NASA Twin Study new results: Mark and Scott Kelly

NASA astronauts Scott and Mark KellyNASA

When NASA astronaut Scott Kelly stood up last March after
spending a year in space, he was two inches taller.

Kelly is part of a study NASA is conducting to assess how the
human body changes as a result of space travel, using Scott Kelly
and his twin brother Mark Kelly as subjects. While Scott
spent 340 days aboard the International Space Station, Mark
stayed on Earth, giving NASA the rare opportunity to
compare two identical sets of DNA
— one that has been exposed
to the stressors of space, and one that has not.

Temporary additions in height
are just one of many
alterations the researchers have documented so far. Scott
and Mark have the same genes, but Scott’s year in space appears
to have strongly affected the way those genes are expressed.

“We can observe the entire human biological system
responding to space flight,” Christopher
, a principal investigator on the NASA Twins study and
an associate professor at Weill Cornell Medical College, told
Business Insider.

Researchers already knew that taking our bodies for a jaunt
outside Earth’s protective atmosphere has plenty of effects
on the human body, like
stretching your spine, shrinking your muscles, and messing up
your sleep cycle
— but the
effects of long-term exposure to space
have been less

NASA astronaut Scott Kelly
Kelly aboard the ISS.


The results of the twin study, though preliminary, are already
giving scientists a ton to think about.

Mason said they’ve seen “thousands and thousands of genes
change how they are turned on and turned off,” almost
immediately once an astronaut reaches space. Some
of these changes stick around for days or even weeks
after astronauts return to Earth.

The new findings about gene expression build on some preliminary
results that NASA released in February. Researchers hope to use
the full set of data, which could take some time to comb through
completely, to better prepare for future deep-space missions.

Here are some of the most interesting results so far:

  • Scott’s telomeres got longer, then shrunk back to
    Scott’s telomeres, or the caps at the end of
    chromosomes, became longer than his brother’s while he was in
    space, but quickly returned to their normal length once he
    returned home.”That is exactly the opposite of what we
    thought,” Susan Bailey, a radiation biologist at Colorado State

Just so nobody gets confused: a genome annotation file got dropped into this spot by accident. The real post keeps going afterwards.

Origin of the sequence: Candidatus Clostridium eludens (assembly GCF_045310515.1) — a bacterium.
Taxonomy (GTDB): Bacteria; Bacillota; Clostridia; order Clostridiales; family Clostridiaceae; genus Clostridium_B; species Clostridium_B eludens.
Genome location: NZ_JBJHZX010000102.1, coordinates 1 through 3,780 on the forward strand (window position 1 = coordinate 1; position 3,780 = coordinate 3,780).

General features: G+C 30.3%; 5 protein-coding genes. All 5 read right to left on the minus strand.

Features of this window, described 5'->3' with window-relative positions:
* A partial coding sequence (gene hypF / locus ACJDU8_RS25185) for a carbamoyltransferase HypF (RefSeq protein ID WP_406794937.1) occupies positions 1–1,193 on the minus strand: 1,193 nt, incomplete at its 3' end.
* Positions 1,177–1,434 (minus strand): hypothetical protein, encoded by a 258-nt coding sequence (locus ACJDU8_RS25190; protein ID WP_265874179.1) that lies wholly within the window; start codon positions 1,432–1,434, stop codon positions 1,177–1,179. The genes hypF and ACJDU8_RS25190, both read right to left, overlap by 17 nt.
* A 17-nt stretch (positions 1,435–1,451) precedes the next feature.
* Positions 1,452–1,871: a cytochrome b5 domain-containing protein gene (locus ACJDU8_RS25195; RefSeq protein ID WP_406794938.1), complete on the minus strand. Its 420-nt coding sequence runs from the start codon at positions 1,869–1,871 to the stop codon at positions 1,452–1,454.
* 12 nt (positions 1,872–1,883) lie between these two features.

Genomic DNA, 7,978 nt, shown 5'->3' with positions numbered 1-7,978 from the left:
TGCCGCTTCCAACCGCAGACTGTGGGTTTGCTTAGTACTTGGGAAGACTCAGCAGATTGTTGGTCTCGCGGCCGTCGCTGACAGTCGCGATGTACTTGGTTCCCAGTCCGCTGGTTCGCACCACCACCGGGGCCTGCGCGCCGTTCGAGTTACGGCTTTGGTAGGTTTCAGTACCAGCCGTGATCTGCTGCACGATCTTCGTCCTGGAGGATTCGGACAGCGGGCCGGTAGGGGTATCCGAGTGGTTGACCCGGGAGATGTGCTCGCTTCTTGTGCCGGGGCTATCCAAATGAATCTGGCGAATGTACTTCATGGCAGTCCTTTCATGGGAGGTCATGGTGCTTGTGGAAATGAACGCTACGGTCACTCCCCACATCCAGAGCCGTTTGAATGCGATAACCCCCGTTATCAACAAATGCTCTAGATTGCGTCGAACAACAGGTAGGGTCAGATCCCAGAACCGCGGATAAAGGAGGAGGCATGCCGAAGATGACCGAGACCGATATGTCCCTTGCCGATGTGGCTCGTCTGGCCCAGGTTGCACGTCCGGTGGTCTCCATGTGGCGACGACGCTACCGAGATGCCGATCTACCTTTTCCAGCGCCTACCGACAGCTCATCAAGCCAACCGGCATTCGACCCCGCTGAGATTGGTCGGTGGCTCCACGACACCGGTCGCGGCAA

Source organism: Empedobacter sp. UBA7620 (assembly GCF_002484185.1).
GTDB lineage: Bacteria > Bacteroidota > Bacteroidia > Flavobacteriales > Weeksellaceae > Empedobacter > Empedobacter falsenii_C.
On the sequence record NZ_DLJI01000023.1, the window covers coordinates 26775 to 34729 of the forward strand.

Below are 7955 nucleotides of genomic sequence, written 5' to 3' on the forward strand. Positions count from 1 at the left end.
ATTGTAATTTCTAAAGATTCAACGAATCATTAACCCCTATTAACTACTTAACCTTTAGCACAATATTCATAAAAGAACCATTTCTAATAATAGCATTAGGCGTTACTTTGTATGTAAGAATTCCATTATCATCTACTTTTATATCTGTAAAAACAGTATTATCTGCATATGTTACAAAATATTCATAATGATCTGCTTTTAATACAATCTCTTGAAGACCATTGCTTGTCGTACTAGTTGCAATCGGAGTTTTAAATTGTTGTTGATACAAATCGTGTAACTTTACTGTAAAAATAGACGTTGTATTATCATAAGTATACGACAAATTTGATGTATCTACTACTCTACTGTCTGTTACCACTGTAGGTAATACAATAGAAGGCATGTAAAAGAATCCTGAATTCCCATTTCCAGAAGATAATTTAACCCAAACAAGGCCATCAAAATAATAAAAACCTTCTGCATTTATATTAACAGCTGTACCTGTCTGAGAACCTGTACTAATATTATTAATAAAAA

University in Fort Collins,
    told Nature in Februrary
    . That’s because shorter telomeres
    are generally associated with getting older. Scientists are
    still studying what this means, but it could be linked to more
    exercise and eating fewer calories while in space, according to
  • Scott’s genetic expression changed in a bunch
    of ways.
    Scott’s genes showed both increased
    and decreased levels of methylation, a process that results in
    genes getting turned on and off. “Some of the most exciting
    things that we’ve seen from looking at gene expression in space
    is that we really see an explosion, like fireworks taking off,
    as soon as the human body gets into space,” Mason said
    in a recent statement.

    According to NASA
    , this could “indicate genes that are more
    sensitive to a changing environment whether on Earth or in
  • The twins hosted different gut
     Researchers noted differences between
    Scott’s and Mark’s gut bacteria (essentially the microbes
    that aid in digestion) throughout the year-long study. This was
    probably a result of their different diets and environments,
    NASA said.
  • Scientists are looking for what they’re calling a
    “space gene.”
    By sequencing the RNA in the twins’
    white blood cells, researchers found more than 200,000 RNA
    molecules that were expressed differently between the brothers.
    It is normal for twins to have unique mutations in their
    genome, but scientists are “looking closer to see if a ‘space
    gene’ could have been activated while Scott was in space,” NASA

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